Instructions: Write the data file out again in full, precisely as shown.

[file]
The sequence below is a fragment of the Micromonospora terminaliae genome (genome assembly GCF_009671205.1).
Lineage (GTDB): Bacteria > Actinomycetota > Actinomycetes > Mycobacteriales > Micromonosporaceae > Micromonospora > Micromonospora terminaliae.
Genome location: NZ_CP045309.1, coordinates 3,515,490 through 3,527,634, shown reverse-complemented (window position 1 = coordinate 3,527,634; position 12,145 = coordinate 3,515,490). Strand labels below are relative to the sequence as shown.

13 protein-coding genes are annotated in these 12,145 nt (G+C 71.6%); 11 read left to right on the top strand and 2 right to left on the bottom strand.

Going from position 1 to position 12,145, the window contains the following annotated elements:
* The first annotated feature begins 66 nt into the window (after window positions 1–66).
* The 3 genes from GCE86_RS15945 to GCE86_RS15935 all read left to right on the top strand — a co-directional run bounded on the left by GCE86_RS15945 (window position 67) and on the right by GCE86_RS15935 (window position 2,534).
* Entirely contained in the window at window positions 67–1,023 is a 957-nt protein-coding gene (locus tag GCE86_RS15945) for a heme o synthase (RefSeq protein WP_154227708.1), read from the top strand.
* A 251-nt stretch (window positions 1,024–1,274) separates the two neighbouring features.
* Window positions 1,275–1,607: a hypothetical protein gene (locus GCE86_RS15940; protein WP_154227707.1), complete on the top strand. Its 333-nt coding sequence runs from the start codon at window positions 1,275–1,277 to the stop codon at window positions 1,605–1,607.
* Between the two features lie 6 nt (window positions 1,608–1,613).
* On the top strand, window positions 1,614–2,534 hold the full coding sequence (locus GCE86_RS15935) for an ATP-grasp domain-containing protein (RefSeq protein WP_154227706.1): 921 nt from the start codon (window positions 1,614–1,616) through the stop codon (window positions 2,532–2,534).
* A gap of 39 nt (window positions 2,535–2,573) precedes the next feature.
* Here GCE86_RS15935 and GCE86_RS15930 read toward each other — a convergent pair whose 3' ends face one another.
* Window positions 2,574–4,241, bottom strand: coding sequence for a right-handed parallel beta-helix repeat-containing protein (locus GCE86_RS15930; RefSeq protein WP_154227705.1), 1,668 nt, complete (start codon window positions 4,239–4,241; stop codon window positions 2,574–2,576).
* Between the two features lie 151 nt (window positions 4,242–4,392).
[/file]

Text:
The sequence below is a fragment of the Micromonospora terminaliae genome (genome assembly GCF_009671205.1).
Lineage (GTDB): Bacteria > Actinomycetota > Actinomycetes > Mycobacteriales > Micromonosporaceae > Micromonospora > Micromonospora terminaliae.
Genome location: NZ_CP045309.1, coordinates 3,515,490 through 3,527,634, shown reverse-complemented (window position 1 = coordinate 3,527,634; position 12,145 = coordinate 3,515,490). Strand labels below are relative to the sequence as shown.

13 protein-coding genes are annotated in these 12,145 nt (G+C 71.6%); 11 read left to right on the top strand and 2 right to left on the bottom strand.

Going from position 1 to position 12,145, the window contains the following annotated elements:
* The first annotated feature begins 66 nt into the window (after window positions 1–66).
* The 3 genes from GCE86_RS15945 to GCE86_RS15935 all read left to right on the top strand — a co-directional run bounded on the left by GCE86_RS15945 (window position 67) and on the right by GCE86_RS15935 (window position 2,534).
* Entirely contained in the window at window positions 67–1,023 is a 957-nt protein-coding gene (locus tag GCE86_RS15945) for a heme o synthase (RefSeq protein WP_154227708.1), read from the top strand.
* A 251-nt stretch (window positions 1,024–1,274) separates the two neighbouring features.
* Window positions 1,275–1,607: a hypothetical protein gene (locus GCE86_RS15940; protein WP_154227707.1), complete on the top strand. Its 333-nt coding sequence runs from the start codon at window positions 1,275–1,277 to the stop codon at window positions 1,605–1,607.
* Between the two features lie 6 nt (window positions 1,608–1,613).
* On the top strand, window positions 1,614–2,534 hold the full coding sequence (locus GCE86_RS15935) for an ATP-grasp domain-containing protein (RefSeq protein WP_154227706.1): 921 nt from the start codon (window positions 1,614–1,616) through the stop codon (window positions 2,532–2,534).
* A gap of 39 nt (window positions 2,535–2,573) precedes the next feature.
* Here GCE86_RS15935 and GCE86_RS15930 read toward each other — a convergent pair whose 3' ends face one another.
* Window positions 2,574–4,241, bottom strand: coding sequence for a right-handed parallel beta-helix repeat-containing protein (locus GCE86_RS15930; RefSeq protein WP_154227705.1), 1,668 nt, complete (start codon window positions 4,239–4,241; stop codon window positions 2,574–2,576).
* Between the two features lie 151 nt (window positions 4,242–4,392).